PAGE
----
Frist Will Not Seek Presidency in 2008
Wednesday, November 29, 2006; 1:20 PM
WASHINGTON -- Senate Majority Leader Bill Frist said Wednesday he will not run for president in 2008, a high-profile campaign dropout more than a year before the first convention delegates are chosen.
"In the Bible, God tells us for everything there is a season, and for me, for now, this season of being an elected official has come to a close," said the Tennessee Republican, a surgeon before he entered politics in 1994.
He said he "will take a sabbatical from public life" and "return to my professional roots as a healer and to refocus my creative energies on innovative solutions to seemingly insurmountable challenges Americans face."
Frist announced when he first ran for the Senate that he would retire after two terms. His decision not to seek the White House thus caps a 12-year stint in electoral politics in which he rose from an underdog in his 1994 Senate campaign to the position of majority leader a mere eight years later.
Among the Republicans already exploring a White House bid are Sen. John McCain of Arizona, former New York mayor Rudy Giuliani and Massachusetts Gov. Mitt Romney.
Democrats, like Republicans, have an extensive roster of potential presidential hopefuls. Sens. Hillary Rodham Clinton of New York and Barack Obama of Illinois are the best known nationally; outgoing Iowa Gov. Tom Vilsack will be first to formally declare his candidacy, on Thursday, in his home state. Indiana Sen. Evan Bayh also is weighing a bid.
Former Democratic Gov. Mark Warner of Virginia has announced he will not run for the presidency in 2008. Warner, like Frist, had begun putting in place a campaign organization to raise money and line up supporters in early caucus and primary states, as well as nationally.
Frist, 54, has been under investigation for more than a year by the Securities and Exchange Commission, which is probing allegations of insider trading in connection with the sale of shares in HCA Inc. Frist's father and brother founded the firm and it formed the foundation of the senator's considerable personal wealth. He has vehemently denied any wrongdoing, although resolution of the investigation has eluded him.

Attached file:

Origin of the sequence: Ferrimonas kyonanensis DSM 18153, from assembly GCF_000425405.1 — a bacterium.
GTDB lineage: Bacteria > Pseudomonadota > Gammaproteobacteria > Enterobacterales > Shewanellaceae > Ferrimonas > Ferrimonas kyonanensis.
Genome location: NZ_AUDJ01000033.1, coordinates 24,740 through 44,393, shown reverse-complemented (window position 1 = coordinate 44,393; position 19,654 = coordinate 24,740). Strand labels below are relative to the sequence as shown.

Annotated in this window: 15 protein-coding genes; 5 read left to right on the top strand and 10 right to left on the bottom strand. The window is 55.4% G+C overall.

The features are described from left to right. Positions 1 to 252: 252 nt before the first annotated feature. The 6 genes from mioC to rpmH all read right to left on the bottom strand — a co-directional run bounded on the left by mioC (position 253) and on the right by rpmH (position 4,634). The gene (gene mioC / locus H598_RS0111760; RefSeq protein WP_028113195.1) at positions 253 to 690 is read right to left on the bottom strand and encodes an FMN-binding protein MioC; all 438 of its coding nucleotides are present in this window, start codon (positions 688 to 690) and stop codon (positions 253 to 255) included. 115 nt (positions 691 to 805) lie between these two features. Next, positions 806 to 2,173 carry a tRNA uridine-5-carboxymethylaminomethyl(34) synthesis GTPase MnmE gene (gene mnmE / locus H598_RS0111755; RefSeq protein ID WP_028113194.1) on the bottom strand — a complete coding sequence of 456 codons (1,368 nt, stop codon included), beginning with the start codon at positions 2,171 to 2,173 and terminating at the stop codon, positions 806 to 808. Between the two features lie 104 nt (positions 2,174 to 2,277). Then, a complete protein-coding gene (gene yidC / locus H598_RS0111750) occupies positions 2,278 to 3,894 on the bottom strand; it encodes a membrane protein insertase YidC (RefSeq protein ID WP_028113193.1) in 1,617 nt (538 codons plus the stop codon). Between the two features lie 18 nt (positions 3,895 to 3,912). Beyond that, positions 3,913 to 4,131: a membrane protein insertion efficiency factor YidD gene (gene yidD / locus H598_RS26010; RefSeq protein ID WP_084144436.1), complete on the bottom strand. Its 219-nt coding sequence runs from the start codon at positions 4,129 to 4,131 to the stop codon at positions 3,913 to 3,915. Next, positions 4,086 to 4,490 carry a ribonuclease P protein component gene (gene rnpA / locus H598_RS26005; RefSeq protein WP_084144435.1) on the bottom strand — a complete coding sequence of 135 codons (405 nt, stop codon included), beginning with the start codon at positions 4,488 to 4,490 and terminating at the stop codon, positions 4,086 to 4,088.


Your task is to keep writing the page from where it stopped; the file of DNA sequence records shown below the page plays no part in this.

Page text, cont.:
Also embarrassing was a disclosure by The Associated Press in August that Frist had not met the continuing medical education requirement needed to remain licensed, although he submitted paperwork to Tennessee officials indicating that he had. He quickly complied with the requirements and retained his license.
Several officials said the SEC investigation was not at the heart of Frist's decision. Rather, they said, he had come to the conclusion that he would have faced a formidable challenge in gaining the nomination, without little assurance of success.
Frist was a physician with no experience in politics when he challenged Democratic Sen. Jim Sasser. He was swept into office in that year's Republican landslide.
In the 2001-02 election cycle Frist headed the Senate campaign committee and the party gained seats. He was chosen majority leader after the election when Sen. Trent Lott, R-Miss., was forced to step down after making racially insensitive remarks at a birthday celebration for Sen. Strom Thurmond, R-S.C.
Frist was widely criticized in 2005 for pandering to religious conservatives by injecting himself into the debate over Terri Schiavo, the brain-damaged Florida woman whose feeding tube was removed. Frist viewed a videotape of the woman, then publicly questioned the diagnosis of her doctors. An autopsy later confirmed their judgment, not his.
Frist's political action committee, which allowed him to travel and build a donor base, had raised $7.5 million between Jan. 1, 2005, and Oct. 18, 2006. The PAC spent $8.2 million during that period.
He had traveled to Iowa and New Hampshire _ the states that will pick the first GOP convention delegates _ as part of maneuvering toward the starting line in the presidential campaign.